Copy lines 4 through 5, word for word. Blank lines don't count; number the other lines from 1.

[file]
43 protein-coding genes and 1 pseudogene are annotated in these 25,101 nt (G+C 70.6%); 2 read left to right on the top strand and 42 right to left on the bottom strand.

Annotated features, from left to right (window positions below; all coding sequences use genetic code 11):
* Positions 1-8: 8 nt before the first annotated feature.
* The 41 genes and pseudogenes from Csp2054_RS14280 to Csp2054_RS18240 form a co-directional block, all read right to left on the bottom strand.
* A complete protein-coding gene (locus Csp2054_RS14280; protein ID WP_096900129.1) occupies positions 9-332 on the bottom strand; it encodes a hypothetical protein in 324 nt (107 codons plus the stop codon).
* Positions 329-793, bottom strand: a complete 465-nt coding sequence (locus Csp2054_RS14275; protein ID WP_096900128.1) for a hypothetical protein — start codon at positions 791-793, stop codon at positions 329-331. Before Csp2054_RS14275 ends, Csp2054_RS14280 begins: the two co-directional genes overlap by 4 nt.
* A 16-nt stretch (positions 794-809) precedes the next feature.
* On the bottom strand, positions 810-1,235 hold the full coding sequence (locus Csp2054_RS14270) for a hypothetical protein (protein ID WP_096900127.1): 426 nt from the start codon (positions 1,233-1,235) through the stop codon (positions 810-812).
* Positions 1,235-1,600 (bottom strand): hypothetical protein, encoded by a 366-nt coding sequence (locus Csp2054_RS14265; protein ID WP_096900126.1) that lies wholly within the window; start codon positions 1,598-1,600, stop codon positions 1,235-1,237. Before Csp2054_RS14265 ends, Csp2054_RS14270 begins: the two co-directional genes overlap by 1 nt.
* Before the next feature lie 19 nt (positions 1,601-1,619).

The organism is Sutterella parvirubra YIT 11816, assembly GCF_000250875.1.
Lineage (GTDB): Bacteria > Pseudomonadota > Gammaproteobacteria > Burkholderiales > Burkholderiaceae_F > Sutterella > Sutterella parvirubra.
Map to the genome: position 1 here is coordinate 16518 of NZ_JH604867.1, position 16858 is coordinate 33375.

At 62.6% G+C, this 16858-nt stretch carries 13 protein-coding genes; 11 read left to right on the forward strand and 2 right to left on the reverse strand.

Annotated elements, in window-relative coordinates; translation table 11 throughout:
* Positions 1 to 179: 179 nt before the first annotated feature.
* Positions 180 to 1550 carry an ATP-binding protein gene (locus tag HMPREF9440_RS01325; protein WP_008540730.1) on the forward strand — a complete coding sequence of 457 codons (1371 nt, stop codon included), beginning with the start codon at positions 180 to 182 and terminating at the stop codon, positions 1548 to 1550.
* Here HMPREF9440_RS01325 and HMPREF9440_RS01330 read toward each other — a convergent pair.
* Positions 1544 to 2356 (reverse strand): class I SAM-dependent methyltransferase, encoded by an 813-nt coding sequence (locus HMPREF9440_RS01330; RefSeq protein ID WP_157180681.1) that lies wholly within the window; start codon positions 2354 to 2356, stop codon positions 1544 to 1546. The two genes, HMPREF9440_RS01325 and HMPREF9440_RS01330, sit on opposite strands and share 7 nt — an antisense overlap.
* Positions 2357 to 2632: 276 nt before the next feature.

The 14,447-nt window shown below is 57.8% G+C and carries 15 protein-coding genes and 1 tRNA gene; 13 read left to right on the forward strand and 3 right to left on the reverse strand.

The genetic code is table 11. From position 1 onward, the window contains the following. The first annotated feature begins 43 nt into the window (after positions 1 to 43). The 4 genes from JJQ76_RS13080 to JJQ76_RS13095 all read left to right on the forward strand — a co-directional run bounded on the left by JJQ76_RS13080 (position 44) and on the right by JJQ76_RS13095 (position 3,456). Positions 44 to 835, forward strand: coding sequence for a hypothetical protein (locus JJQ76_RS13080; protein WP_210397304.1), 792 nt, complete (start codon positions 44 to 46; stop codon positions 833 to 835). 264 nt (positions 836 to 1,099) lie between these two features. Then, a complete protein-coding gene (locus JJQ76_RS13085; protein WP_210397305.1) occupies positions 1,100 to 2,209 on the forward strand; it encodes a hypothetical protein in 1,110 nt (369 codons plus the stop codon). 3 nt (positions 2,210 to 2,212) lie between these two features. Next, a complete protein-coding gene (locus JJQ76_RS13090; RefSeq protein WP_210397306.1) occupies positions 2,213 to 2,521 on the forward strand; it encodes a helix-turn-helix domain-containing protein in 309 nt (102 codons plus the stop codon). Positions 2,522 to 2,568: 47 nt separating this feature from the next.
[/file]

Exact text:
* The 41 genes and pseudogenes from Csp2054_RS14280 to Csp2054_RS18240 form a co-directional block, all read right to left on the bottom strand.
* A complete protein-coding gene (locus Csp2054_RS14280; protein ID WP_096900129.1) occupies positions 9-332 on the bottom strand; it encodes a hypothetical protein in 324 nt (107 codons plus the stop codon).